The Florida Fish & Wildlife Conservation Commission wants to find out what's killing ring-necked doves.
By JON WILSON
© St. Petersburg Times, published June 6, 2001
ST. PETERSBURG -- If you find a recently dead ring-necked dove, a state agency wants to come get it for tests.
The Florida Fish & Wildlife Conservation Commission hopes the public can help determine what has caused an outbreak of dove deaths in the past few weeks.
"Our guess right now is that it's something like trichomoniasis," which is a parasite, said biologist Alex Kropp. "That's strictly a guess."
Kropp asks that people who find birds call him at (863) 648-3205.
"Having fresh ones is important," Kropp said.
"If two days ago they found a bird and it's been sitting in the sun, those aren't very testable. We need one that's died very recently, within a few hours or overnight."
Kropp, who works out of Lakeland, said he will personally come collect the remains.
He recommends using a plastic bag packed with ice to keep the bird fresh. But there is no need to freeze it, Kropp said.
"You've just got to keep it cool."
Residents in St. Petersburg and the Lealman area have reported finding in yards scores of dead ring-necked doves, also known as turtle doves or ringed turtle doves. The birds started dying as early as Easter, but most have been discovered during May and the early days of June, according to residents.
Kropp said his agency has received "15 or 20" calls, all from the St. Petersburg area.
The ring-necked doves are a pale, sandy color with a narrow, black collar on the back of the neck. Mourning doves are similar, but are darker in color and have no collar.
The ring-necked variety was introduced and established years ago in many cities worldwide, including Tampa and Miami, according to the Audubon Society's field guide. It has adapted to living near humans and is unsuccessful in rural areas, the guide says.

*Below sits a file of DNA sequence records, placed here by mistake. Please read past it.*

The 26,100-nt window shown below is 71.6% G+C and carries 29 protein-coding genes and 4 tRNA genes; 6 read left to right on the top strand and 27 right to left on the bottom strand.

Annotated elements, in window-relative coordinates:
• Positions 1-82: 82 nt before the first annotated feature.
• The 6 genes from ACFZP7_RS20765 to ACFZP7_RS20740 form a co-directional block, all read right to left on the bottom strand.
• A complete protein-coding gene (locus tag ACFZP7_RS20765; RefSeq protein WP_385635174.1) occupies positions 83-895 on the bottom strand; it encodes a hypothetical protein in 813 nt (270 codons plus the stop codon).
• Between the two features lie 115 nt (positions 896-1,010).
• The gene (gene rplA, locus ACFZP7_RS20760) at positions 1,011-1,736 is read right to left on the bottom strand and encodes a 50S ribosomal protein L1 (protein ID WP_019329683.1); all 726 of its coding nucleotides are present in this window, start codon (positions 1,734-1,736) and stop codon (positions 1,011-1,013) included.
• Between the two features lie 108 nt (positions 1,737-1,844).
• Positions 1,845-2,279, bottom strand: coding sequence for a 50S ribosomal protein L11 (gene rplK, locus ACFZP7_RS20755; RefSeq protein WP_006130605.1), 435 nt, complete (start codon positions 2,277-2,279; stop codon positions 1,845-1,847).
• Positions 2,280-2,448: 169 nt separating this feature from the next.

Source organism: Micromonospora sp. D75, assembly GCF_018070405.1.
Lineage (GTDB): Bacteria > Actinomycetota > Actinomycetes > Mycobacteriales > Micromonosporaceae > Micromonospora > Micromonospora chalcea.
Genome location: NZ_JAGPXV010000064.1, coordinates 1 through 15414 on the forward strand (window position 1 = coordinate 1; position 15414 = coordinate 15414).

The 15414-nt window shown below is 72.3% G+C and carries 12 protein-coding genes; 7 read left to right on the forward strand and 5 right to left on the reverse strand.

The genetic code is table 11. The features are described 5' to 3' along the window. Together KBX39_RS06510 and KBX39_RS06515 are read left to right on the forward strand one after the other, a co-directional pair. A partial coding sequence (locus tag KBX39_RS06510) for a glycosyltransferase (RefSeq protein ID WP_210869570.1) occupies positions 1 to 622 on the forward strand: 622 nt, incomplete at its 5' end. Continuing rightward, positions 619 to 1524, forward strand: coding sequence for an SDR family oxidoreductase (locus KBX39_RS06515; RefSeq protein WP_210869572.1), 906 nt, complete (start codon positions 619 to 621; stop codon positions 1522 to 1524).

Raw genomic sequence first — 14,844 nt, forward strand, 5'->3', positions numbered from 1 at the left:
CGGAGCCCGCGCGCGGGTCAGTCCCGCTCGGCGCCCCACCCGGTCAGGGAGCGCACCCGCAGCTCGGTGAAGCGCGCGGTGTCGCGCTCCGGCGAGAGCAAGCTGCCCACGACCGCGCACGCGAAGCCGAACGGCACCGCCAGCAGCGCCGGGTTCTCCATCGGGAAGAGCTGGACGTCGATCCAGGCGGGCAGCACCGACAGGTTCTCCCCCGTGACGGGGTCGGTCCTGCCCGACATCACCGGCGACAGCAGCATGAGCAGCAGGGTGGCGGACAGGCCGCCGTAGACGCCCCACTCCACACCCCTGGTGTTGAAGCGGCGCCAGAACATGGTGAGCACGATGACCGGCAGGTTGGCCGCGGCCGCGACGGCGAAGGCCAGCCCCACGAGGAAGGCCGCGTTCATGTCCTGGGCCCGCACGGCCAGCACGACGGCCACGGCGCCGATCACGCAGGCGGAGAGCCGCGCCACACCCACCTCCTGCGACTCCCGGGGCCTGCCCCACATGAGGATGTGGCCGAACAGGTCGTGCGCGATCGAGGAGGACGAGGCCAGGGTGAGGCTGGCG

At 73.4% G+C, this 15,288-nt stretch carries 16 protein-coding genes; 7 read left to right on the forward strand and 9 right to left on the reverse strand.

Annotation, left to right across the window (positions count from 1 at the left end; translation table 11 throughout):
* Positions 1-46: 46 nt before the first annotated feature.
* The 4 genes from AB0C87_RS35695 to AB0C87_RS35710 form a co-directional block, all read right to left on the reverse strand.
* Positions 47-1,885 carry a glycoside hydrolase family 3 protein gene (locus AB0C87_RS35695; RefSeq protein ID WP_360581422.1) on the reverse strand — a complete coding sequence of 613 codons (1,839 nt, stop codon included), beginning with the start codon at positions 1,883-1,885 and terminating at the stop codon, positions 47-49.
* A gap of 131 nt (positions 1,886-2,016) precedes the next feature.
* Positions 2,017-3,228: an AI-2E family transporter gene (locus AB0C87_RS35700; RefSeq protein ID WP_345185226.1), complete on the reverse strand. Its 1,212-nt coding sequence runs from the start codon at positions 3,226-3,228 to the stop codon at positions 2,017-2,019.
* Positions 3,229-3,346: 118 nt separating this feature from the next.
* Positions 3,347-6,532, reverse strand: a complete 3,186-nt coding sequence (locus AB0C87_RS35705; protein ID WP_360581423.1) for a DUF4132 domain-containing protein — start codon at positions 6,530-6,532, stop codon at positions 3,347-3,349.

If the dove's killer is a parasite, it can be transferred from bird to bird at feeders and baths, Kropp said. Handling a dead bird will not spread the parasite to humans, he said.
There has been no indication that West Nile virus is the culprit, officials say. That mosquito-borne disease appeared in the United States in 1999, when it infected 62 people in the New York City area. Seven died, along with numerous crows, horses and zoo birds.
It has been confined mostly to northeastern states and a case has never been reported in Florida.
But there has been concern that migrating birds could bring the virus south. Residents can report dead birds online at wld.fwc.state.fl.us/bird or www.floridaconservation.org. Click on "wildlife" and scroll down to "bird mortality database."
Kropp, however, would like to hear directly for the time being.
"It's best to contact me over the next few days," he said.